The US dollar is mixed. Against the dollar-bloc, it is soft, but against the other major currencies, it is consolidating in narrow ranges near the middle of yesterday's ranges. Of the capital markets, the foreign exchange market seems the more wary of being disappointed this week. Risk assets, like equities, commodities and peripheral European bonds continue to trade higher. The MSCI Asia-Pacific Index was up over 1% today to bring its 5-day rise to about 5.6%. The Dow Jones Stoxx 600 gapped higher yesterday and is consolidating today in the upper end of the range, near 4-month highs. Spanish shares are outperforming, gaining a little more than 1% to bring the 5-day gain to 16.6%.
The moves seem defensive after last week's comments give rise to perceived odds of a "Big Bertha" moment (derived from German artillery in WWI rather than "bazooka" which appears to be derived from the US Army). We worry that ECB President Draghi overplayed his hand. Reports indicate that his comments were not the result of negotiations and consultations and that his remarks surprised many on the governing council.
That is to say, he did not secure his flanks. This reinforces our sense that he trying to deliver a fait accompli, forcing others to join him or risk destabilizing the markets…again. Moreover, we do not think a refi rate cut, some relaxation of collateral, and/or a resumption of bond purchases (under SMP) will do more than allow officials much breathing space. Key decisions will be coming to a head next month.
If anything, today strengthens the need to ease conditions, but at the same time shows that the problem is larger than monetary policy itself. Evidence continues to mount that the German economy, the locomotive for the region, is stalling. Today it reported the fourth consecutive monthly rise in unemployment queues and the third consecutive decline in retail sales. The first estimate of Q2 GDP is due out Aug 14 and a near flat reading is expected. France's household consumption practically stagnated in June, rising 0.1%, for a 0.2% year-over-year rate.
The worst news came from Italy. The unemployment rate jumped to 10.8% from the 10.1% initially reported in May that was revised up to 10.6%. Moreover, the EU-harmonized CPI measure came in at 3.7% year-over-year for July. Last week, Germany reported its harmonized measures stood at 2.0%. The flash EMU CPI out today puts the region at 2.4%. This illustrates the underlying problem, Italy, but also other euro zone countries are still losing competitiveness to Germany.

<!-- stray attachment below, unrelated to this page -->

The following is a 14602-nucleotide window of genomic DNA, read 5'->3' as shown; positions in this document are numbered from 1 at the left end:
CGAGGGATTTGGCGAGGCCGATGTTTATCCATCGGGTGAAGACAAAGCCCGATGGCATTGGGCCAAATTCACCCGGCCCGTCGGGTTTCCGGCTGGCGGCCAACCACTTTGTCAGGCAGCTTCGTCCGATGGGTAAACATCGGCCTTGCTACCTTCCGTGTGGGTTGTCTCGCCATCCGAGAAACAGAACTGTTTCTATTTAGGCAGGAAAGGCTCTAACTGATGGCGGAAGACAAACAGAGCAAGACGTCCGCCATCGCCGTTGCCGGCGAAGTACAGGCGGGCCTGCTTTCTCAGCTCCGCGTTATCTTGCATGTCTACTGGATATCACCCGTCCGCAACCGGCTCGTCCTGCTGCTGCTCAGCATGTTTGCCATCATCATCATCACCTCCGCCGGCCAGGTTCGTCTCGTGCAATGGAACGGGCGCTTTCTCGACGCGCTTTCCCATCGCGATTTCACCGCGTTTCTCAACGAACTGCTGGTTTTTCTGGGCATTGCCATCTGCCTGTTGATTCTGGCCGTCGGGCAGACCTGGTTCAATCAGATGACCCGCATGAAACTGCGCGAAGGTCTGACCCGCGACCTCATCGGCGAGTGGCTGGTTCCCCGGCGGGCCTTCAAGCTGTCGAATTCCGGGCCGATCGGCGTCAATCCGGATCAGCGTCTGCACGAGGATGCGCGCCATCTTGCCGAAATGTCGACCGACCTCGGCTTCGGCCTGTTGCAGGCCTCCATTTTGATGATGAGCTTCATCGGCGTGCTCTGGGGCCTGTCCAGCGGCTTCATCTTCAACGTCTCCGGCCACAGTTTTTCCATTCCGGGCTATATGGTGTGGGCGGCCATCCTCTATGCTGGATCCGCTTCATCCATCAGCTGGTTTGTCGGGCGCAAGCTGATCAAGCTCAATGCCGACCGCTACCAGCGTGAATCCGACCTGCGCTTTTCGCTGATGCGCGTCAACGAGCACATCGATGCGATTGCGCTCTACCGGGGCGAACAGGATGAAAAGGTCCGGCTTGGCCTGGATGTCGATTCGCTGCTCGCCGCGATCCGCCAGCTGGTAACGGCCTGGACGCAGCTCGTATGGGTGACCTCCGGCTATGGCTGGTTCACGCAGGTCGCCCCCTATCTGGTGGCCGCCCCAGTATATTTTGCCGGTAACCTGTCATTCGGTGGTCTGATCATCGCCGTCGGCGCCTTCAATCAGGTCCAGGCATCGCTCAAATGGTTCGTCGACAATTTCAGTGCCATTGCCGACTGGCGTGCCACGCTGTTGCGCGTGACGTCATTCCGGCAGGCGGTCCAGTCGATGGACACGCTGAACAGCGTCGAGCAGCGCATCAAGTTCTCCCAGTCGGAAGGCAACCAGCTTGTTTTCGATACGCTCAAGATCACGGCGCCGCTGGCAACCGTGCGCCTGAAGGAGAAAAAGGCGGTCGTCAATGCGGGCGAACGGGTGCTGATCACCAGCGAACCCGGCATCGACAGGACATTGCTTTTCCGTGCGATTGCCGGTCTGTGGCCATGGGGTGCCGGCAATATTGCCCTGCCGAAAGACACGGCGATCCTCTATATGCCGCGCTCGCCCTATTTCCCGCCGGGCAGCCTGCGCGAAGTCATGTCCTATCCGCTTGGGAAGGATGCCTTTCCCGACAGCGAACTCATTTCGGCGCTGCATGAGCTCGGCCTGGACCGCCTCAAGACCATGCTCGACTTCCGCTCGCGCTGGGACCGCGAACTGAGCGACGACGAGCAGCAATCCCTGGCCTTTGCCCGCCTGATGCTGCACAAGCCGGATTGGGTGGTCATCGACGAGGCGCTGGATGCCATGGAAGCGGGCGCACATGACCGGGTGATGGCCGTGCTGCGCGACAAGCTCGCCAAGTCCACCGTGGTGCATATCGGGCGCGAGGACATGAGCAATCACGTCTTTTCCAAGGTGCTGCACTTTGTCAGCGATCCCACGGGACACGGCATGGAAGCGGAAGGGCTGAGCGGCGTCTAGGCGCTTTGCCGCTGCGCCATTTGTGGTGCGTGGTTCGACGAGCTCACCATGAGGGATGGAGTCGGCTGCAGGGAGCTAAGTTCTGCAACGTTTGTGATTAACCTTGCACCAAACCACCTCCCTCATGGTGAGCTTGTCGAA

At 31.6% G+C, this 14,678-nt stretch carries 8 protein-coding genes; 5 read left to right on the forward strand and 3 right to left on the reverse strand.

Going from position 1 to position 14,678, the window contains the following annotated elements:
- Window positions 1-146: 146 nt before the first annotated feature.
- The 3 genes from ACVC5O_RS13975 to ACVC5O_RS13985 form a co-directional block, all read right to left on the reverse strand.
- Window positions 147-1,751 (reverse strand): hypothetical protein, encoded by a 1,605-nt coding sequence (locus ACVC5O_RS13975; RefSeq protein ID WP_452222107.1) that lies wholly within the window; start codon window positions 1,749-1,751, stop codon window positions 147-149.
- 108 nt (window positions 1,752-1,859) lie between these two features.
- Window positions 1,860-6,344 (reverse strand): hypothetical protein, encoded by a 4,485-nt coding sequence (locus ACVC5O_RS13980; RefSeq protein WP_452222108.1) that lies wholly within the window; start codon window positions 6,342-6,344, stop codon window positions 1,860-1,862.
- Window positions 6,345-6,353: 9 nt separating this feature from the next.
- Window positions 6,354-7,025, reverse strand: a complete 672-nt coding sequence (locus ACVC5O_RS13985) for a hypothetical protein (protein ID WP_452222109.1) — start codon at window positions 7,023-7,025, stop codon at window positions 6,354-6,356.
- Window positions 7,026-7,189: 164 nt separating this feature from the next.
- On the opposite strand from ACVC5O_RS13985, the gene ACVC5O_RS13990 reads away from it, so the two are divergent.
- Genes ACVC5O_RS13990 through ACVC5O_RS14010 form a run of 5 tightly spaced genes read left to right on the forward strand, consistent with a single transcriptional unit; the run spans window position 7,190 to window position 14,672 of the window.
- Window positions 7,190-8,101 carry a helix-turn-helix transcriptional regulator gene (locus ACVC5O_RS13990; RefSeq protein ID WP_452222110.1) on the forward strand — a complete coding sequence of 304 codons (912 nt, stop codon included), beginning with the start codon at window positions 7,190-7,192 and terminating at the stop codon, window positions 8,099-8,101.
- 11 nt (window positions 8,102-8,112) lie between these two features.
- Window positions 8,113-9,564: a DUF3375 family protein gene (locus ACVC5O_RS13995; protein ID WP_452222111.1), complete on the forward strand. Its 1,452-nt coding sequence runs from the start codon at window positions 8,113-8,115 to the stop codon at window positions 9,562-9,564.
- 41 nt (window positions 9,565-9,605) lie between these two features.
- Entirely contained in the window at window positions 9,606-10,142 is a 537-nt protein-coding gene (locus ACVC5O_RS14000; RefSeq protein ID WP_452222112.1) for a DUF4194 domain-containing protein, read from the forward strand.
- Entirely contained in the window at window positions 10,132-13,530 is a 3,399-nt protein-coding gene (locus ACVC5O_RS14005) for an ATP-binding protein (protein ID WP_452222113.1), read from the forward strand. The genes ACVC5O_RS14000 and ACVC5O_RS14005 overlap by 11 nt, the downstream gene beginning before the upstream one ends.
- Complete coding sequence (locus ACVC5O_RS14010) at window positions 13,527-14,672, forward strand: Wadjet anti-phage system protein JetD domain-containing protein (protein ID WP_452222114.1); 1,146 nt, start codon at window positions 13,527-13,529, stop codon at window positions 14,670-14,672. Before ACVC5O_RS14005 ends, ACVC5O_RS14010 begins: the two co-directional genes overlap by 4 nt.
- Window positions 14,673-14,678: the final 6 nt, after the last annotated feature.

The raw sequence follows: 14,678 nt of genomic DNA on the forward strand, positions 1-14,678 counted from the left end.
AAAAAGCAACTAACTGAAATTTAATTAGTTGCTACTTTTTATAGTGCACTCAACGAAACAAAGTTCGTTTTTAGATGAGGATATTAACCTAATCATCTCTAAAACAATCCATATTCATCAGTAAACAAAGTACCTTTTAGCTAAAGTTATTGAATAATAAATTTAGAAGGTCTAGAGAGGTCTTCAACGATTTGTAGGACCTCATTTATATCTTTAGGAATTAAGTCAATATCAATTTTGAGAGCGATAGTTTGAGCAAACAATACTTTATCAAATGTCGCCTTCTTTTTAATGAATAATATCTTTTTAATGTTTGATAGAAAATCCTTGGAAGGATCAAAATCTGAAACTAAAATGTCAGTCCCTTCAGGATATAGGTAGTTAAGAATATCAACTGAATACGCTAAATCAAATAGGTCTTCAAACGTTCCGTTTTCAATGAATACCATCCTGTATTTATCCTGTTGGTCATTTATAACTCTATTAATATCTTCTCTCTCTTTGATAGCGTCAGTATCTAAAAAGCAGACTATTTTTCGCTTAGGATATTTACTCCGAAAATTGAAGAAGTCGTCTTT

The Swiss National Bank reported reserve figures today for Q2. The fact that the euro's share rose to 60% from 51% at the end of Q1 took the market by surprise. In recent weeks there has been widespread market talk of the SNB or the BIS, on its suspected behalf, selling euros. There had been some suspicion that it was also partly behind the general resilience of sterling. Sterling's share of Swiss reserves actually fell to 3% from 5%. The US dollar's share fell to 22% from 28%.
Of note, in addition to the euro, the "other" category was the only other one to show an increase (from 3% to 4%). For the SNB "other" includes Australian dollars, Swedish krona, Singapore dollars and Korean won. Although the SNB is known for its conservatism, most central banks do not appear to use emerging market currencies in reserves, especially outside their region. The SNB also holds 10% of its reserves in equities and this appears to be a stable allocation. Few central banks hold equities in reserves. Lastly, note the SNB cut the duration of its fixed income portfolio from 4.0 years to 2.8 years.
Canada reports May GDP figures, but as we have argued the Canadian dollar appears more influenced by general risk appetite and the price of oil (especially recently, where the 60-day correlation is near the highest since 1993--the extent of the Bloomberg time series). The US dollar is testing parity against the Canadian dollar for the first time since mid-May. Provided the risk appetite holds, the next support target for the greenback comes in near CAD0.9950.
The US reports a series of data today, but most important will come from Q3 as Q2 is largely history and today's data will not impact potential revisions. This means that the Chicago and Milwaukee purchasing manager surveys are more important for the price action.
Ahead of tomorrow's conclusion of the FOMC meeting and especially Thursday's ECB meeting, look for short-term participants to faded moves.
Disclosure: I have no positions in any stocks mentioned, and no plans to initiate any positions within the next 72 hours.